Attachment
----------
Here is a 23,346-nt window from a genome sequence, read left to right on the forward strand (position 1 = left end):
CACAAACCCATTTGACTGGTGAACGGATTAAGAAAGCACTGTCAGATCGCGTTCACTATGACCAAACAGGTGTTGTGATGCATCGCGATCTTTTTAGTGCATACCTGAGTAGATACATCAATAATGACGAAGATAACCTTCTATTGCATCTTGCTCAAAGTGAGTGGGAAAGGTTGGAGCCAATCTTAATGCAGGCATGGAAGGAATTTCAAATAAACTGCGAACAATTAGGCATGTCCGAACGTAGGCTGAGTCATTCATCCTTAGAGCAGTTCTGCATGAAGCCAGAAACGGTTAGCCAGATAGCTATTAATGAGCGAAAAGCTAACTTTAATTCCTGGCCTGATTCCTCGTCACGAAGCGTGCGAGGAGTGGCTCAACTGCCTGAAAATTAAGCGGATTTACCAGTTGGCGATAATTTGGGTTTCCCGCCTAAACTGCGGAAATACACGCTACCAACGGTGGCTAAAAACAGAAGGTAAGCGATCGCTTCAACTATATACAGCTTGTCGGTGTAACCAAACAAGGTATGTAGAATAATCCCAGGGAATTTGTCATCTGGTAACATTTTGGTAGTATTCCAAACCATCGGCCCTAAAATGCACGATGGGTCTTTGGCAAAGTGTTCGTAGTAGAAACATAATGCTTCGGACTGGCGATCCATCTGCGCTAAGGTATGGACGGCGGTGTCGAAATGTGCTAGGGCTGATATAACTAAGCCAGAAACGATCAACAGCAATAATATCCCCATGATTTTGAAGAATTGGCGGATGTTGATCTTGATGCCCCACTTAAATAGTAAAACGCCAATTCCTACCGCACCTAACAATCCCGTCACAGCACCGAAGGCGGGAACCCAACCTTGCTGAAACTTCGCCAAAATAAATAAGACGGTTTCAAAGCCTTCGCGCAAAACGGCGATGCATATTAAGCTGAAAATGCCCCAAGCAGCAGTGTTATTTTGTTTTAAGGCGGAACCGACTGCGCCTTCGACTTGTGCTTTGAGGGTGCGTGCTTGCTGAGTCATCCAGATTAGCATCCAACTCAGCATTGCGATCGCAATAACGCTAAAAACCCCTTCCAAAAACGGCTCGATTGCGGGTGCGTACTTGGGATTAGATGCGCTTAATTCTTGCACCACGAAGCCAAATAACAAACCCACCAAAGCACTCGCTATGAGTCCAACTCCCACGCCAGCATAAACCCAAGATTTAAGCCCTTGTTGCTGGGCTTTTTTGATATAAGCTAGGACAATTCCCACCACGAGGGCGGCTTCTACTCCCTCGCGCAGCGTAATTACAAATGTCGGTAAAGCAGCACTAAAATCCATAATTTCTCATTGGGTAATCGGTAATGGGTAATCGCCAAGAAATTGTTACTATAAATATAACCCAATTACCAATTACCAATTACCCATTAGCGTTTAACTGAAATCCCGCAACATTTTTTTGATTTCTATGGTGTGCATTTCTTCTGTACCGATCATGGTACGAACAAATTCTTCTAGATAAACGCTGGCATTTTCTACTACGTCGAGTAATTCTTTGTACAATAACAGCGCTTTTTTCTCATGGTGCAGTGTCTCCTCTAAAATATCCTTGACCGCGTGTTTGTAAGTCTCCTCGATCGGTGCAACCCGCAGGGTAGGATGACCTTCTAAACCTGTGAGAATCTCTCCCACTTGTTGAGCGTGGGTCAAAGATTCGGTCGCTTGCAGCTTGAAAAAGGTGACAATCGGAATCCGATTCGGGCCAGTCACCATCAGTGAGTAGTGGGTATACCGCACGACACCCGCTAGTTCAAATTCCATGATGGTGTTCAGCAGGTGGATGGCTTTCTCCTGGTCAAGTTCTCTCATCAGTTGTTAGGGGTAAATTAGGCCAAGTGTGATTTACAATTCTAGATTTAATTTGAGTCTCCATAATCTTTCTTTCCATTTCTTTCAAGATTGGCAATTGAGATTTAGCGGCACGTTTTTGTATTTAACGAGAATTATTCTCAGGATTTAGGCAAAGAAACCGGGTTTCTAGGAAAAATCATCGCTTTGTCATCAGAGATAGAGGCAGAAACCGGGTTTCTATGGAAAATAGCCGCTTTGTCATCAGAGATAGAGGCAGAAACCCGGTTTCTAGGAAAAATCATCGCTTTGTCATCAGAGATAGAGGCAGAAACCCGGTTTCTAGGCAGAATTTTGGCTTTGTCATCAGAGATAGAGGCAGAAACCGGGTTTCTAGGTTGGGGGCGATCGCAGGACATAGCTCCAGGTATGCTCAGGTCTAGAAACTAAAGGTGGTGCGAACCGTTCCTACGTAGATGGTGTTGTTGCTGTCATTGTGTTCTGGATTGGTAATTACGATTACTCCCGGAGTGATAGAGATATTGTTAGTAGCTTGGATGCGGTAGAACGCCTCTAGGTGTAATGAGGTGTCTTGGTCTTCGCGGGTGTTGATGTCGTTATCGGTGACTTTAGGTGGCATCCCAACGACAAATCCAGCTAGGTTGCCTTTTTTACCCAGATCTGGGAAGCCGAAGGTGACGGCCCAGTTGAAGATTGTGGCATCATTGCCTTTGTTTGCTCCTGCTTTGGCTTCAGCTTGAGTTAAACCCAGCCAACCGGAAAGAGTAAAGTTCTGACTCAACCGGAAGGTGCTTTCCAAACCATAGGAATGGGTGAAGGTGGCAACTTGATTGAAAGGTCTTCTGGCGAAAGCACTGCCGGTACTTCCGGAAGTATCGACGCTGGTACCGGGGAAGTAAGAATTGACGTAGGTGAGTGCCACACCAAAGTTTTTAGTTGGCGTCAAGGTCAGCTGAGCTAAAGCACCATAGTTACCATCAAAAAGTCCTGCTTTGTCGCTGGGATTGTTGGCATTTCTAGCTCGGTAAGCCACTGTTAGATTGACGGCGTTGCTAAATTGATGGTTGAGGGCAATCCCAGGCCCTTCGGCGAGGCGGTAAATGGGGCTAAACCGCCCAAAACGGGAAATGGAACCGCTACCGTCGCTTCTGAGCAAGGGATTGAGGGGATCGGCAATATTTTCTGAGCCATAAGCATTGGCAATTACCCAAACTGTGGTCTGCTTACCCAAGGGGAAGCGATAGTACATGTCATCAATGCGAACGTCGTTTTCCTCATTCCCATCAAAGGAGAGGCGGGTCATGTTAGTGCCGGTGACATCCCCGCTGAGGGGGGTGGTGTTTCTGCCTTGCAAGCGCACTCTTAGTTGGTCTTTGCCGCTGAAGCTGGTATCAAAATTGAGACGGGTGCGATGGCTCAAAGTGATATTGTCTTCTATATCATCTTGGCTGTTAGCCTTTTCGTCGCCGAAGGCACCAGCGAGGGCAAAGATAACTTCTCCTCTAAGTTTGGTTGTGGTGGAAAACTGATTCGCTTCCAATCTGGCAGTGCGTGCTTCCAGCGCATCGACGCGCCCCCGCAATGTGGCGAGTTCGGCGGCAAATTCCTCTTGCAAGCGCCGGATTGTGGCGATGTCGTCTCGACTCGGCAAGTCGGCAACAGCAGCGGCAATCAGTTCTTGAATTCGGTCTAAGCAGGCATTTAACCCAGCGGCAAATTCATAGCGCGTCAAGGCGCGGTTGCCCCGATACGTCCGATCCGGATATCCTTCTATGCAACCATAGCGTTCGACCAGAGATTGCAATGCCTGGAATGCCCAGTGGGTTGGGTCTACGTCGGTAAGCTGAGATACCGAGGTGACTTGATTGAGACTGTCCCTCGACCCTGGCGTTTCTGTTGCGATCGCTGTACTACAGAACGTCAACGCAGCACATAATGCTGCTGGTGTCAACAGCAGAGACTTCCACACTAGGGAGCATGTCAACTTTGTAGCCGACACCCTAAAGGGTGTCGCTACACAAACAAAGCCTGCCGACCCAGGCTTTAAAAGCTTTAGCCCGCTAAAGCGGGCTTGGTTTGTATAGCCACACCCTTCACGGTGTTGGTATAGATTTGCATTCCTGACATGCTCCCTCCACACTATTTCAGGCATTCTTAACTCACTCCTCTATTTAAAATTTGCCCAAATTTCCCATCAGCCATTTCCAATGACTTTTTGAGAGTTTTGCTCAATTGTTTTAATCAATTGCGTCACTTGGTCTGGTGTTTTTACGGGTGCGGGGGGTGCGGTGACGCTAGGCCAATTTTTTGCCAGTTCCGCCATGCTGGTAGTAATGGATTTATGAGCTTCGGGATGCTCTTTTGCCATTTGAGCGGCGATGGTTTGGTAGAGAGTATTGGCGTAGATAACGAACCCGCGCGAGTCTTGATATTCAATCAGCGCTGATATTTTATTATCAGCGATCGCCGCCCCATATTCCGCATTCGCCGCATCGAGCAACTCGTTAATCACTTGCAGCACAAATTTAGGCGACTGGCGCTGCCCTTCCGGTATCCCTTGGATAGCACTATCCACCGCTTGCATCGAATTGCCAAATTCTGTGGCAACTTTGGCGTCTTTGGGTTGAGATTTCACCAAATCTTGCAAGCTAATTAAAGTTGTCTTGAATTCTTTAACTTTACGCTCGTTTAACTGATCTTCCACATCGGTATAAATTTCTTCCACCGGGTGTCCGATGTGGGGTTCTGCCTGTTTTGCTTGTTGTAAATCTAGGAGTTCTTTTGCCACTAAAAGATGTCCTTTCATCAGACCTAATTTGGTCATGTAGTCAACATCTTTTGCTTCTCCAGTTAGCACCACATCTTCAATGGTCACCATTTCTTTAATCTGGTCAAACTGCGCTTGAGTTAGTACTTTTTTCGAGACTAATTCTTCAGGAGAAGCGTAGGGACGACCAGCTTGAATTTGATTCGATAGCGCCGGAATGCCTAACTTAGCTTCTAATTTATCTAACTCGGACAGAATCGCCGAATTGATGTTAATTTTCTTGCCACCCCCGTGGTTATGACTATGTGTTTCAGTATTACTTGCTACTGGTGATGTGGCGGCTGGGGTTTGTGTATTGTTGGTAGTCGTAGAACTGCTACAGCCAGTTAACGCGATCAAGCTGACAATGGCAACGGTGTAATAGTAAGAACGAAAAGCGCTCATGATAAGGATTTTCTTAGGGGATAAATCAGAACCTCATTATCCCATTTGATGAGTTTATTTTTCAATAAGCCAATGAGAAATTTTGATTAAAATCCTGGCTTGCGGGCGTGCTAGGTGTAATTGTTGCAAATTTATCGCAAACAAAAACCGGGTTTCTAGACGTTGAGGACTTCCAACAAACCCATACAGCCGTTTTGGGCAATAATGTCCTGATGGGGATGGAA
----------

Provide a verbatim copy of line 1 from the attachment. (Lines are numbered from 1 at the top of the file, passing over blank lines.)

Here is a 23,346-nt window from a genome sequence, read left to right on the forward strand (position 1 = left end):